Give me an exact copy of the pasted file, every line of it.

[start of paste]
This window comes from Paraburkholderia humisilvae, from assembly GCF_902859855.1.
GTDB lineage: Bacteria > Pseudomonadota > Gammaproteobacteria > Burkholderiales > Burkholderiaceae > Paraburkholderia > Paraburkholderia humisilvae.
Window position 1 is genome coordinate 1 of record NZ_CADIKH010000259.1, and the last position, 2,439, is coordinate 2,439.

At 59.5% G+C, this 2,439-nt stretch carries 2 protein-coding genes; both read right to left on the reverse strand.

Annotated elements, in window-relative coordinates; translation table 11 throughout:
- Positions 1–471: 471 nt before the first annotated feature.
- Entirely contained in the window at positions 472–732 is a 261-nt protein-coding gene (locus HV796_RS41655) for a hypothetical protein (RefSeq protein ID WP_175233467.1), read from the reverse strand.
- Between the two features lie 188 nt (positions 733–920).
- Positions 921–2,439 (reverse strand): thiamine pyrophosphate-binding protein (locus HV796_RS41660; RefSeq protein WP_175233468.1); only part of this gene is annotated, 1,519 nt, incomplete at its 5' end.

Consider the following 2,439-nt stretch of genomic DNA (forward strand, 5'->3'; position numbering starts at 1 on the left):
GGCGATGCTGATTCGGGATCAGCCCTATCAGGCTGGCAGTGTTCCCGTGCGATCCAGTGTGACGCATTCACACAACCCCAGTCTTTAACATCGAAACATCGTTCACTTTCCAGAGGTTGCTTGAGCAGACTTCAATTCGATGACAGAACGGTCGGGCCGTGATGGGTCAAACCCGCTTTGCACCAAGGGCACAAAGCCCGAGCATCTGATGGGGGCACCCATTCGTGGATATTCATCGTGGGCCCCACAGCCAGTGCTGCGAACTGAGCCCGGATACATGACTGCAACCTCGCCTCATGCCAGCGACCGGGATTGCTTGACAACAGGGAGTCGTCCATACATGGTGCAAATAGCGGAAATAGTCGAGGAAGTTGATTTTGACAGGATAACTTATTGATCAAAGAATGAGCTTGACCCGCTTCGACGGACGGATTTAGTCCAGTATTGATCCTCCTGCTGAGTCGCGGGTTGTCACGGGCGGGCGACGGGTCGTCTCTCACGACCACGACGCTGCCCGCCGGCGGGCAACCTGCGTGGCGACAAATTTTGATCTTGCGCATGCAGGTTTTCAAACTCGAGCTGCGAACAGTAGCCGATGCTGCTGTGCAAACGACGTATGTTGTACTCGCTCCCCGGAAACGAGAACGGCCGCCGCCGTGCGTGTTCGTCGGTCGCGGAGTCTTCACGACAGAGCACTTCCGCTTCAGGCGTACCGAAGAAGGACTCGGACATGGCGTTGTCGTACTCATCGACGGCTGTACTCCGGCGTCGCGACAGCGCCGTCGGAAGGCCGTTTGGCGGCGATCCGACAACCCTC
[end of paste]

This window comes from Paraburkholderia humisilvae, from assembly GCF_902859855.1.
GTDB lineage: Bacteria > Pseudomonadota > Gammaproteobacteria > Burkholderiales > Burkholderiaceae > Paraburkholderia > Paraburkholderia humisilvae.
Window position 1 is genome coordinate 1 of record NZ_CADIKH010000259.1, and the last position, 2,439, is coordinate 2,439.

At 59.5% G+C, this 2,439-nt stretch carries 2 protein-coding genes; both read right to left on the reverse strand.

Annotated elements, in window-relative coordinates; translation table 11 throughout:
- Positions 1–471: 471 nt before the first annotated feature.
- Entirely contained in the window at positions 472–732 is a 261-nt protein-coding gene (locus HV796_RS41655) for a hypothetical protein (RefSeq protein ID WP_175233467.1), read from the reverse strand.
- Between the two features lie 188 nt (positions 733–920).
- Positions 921–2,439 (reverse strand): thiamine pyrophosphate-binding protein (locus HV796_RS41660; RefSeq protein WP_175233468.1); only part of this gene is annotated, 1,519 nt, incomplete at its 5' end.

Consider the following 2,439-nt stretch of genomic DNA (forward strand, 5'->3'; position numbering starts at 1 on the left):
GGCGATGCTGATTCGGGATCAGCCCTATCAGGCTGGCAGTGTTCCCGTGCGATCCAGTGTGACGCATTCACACAACCCCAGTCTTTAACATCGAAACATCGTTCACTTTCCAGAGGTTGCTTGAGCAGACTTCAATTCGATGACAGAACGGTCGGGCCGTGATGGGTCAAACCCGCTTTGCACCAAGGGCACAAAGCCCGAGCATCTGATGGGGGCACCCATTCGTGGATATTCATCGTGGGCCCCACAGCCAGTGCTGCGAACTGAGCCCGGATACATGACTGCAACCTCGCCTCATGCCAGCGACCGGGATTGCTTGACAACAGGGAGTCGTCCATACATGGTGCAAATAGCGGAAATAGTCGAGGAAGTTGATTTTGACAGGATAACTTATTGATCAAAGAATGAGCTTGACCCGCTTCGACGGACGGATTTAGTCCAGTATTGATCCTCCTGCTGAGTCGCGGGTTGTCACGGGCGGGCGACGGGTCGTCTCTCACGACCACGACGCTGCCCGCCGGCGGGCAACCTGCGTGGCGACAAATTTTGATCTTGCGCATGCAGGTTTTCAAACTCGAGCTGCGAACAGTAGCCGATGCTGCTGTGCAAACGACGTATGTTGTACTCGCTCCCCGGAAACGAGAACGGCCGCCGCCGTGCGTGTTCGTCGGTCGCGGAGTCTTCACGACAGAGCACTTCCGCTTCAGGCGTACCGAAGAAGGACTCGGACATGGCGTTGTCGTACTCATCGACGGCTGTACTCCGGCGTCGCGACAGCGCCGTCGGAAGGCCGTTTGGCGGCGATCCGACAACCCTC